The Tudors Review

The tudors review

Starring: Jonathan Rhys Meyers, Henry Cavill, Sarah Bolger, Natalie Dormer, Maria Doyle Kennedy

Summary: A drama following the reign and many marriages of England’s King Henry VIII.

Genre(s): Period Drama, History, Romance

The Tudors tells the story of King Henry VIII’s reign in England in the early 1500’s. The series ran for four seasons on Showtime, from 2007 to 2010, and was a ratings smash for the US pay cable network. Its success was due in large part to the show’s focus on Henry’s many love affairs and a never ending stream of beheadings. While the show was based on historical figures and events, the details were largely fictional.

The Tudors was filmed in Ireland and had British, Irish, and Canadian backers. It was created by Michael Hirst, who also wrote the screenplay for both Elizabeth and Elizabeth: The Golden Age. He is currently working on the television series The Vikings and is writing a screenplay for a feature film about Mary Queen of Scots.

You can watch the 4 seasons of The Tudors on Stan.

Show Summary

Michael Hirst has made a career out of bringing stories from English Royalty to the small and large screen. Certainly, King Henry VIII’s life was full of drama-worthy material. Henry VIII had multiple wives, multiple mistresses, and was involved in countless scandals during his reign. The series spends a lot of time on the various romances of Henry, as well as the intrigue present both inside and outside of the Royal Court. England’s relationships with France and the Vatican provide all kinds of dramatic intrigue, as does the rise of Protestantism in England.

The Tudors won Emmy Awards for its camera work, costume design, and cinematography. It also won several awards in Canada and Ireland.


Season Recap

The first season of The Tudors focuses on King Henry’s obsession with Anne Boleyn and how this affair threatens England’s relationship with the Vatican. At the beginning of the season, Henry is married to Queen Katharine of Aragon. Katherine and Henry have a daughter, Mary, but not a male heir. Henry openly seeks companionship with a string of other women. One of these women has a child, but that child soon dies.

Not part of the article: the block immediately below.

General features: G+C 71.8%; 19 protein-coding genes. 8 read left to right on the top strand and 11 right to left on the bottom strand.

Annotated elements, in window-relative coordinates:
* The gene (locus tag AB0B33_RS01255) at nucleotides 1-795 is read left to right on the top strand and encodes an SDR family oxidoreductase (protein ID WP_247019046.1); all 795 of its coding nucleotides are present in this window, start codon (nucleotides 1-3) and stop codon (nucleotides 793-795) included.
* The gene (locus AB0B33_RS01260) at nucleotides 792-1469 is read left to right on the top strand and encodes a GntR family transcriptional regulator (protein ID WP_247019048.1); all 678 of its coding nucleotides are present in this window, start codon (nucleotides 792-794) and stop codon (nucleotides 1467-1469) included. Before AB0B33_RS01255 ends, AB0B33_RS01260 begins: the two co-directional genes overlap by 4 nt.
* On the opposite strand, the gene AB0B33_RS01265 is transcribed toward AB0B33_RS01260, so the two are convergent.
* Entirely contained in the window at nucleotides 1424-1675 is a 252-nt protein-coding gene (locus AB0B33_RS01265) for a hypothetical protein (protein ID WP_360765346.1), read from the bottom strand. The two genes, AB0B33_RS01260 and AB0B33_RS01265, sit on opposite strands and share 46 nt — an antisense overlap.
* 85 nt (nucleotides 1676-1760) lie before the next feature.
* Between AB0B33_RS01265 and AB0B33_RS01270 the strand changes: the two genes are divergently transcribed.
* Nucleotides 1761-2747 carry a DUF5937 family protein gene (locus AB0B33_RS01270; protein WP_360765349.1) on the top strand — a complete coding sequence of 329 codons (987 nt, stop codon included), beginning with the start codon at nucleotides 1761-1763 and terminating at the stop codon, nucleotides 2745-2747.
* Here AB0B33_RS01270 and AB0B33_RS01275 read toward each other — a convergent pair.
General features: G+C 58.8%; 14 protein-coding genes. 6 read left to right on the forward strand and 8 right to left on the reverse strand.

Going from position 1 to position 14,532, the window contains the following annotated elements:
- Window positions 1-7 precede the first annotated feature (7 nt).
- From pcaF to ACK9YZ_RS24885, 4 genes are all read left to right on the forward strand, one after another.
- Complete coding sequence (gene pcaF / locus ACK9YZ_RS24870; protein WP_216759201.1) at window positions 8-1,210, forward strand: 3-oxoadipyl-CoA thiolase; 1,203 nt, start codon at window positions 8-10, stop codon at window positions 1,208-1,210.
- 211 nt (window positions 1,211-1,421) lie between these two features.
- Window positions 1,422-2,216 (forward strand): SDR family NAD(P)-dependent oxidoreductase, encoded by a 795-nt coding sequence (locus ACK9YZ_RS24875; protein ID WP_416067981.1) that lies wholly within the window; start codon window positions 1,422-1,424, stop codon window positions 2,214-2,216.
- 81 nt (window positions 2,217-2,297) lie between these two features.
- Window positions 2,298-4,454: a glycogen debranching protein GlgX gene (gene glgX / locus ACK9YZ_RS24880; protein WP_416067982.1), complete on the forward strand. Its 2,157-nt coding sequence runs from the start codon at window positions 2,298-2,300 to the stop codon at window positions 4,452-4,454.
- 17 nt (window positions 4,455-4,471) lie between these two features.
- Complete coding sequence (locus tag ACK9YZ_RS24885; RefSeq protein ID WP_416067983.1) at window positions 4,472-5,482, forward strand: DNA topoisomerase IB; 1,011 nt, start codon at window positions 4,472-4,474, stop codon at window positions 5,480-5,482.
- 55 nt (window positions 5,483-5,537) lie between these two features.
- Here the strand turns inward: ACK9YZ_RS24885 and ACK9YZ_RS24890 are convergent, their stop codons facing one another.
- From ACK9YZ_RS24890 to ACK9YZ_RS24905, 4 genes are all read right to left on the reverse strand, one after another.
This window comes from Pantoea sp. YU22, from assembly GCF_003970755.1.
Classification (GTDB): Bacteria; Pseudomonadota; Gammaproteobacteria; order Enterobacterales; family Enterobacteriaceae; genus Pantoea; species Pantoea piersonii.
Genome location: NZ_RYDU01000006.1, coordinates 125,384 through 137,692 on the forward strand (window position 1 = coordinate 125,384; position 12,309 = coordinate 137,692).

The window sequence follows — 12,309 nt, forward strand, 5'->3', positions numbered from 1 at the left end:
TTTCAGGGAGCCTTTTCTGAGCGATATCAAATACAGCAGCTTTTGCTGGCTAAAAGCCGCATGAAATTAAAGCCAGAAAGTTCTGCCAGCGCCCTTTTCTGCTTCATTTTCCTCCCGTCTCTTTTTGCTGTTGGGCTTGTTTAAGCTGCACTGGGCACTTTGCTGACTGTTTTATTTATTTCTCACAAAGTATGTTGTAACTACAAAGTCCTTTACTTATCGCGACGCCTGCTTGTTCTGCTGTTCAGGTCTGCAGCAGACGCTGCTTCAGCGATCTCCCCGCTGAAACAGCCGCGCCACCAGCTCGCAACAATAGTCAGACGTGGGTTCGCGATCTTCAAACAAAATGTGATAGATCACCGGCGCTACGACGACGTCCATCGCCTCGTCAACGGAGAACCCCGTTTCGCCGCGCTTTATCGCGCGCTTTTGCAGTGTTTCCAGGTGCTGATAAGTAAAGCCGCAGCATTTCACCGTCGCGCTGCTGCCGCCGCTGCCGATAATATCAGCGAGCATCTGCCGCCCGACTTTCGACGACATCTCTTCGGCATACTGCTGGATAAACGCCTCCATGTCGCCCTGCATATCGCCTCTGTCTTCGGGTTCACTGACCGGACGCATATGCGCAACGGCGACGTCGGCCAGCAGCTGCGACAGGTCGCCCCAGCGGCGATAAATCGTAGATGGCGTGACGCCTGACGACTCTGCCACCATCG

During a trip to France to try and keep the peace, Henry becomes enchanted with Anne Boleyn. Anne’s power hungry father and uncle encourage Anne to try and seduce Henry so they can reap the benefits from her relationship to the King. Henry offers Anne an official role as his mistress at court, but Anne refuses. She wants to be Queen.

Then, Henry attempts to annul his marriage to Queen Katherine who refuses to give up her crown under false pretenses. King Henry pressures the Vatican to grant him a royal divorce, but Rome takes Queen Katherine’s side.

In season 2, King Henry is more desperate than ever to get a divorce from his Queen and marry Anne Boleyn. Anne becomes pregnant and a new archbishop annuls Henry’s marriage to Katherine. However, the damage between England and Rome has been done; and many officials in both countries refuse to recognize Henry and Anne’s new marriage.

Henry attempts to force his subjects to sign an oath of allegiance to Henry as the supreme authority as head of the English church, but several refuse to oblige. They are summarily executed and violence spreads across England, as members of Henry’s royal court hunt anyone who speaks against the King’s new religious degrees.

Anne has a daughter, Elizabeth, and two miscarriages later on. Anne and Henry’s relationship becomes strained and Henry starts to woo Lady Jane Seymour. When Henry decides he wants to get rid of Anne forever, she is accused of having several lovers, including her own brother. Anne is then executed, leaving Henry free to wed Lady Jane as season 2 concludes.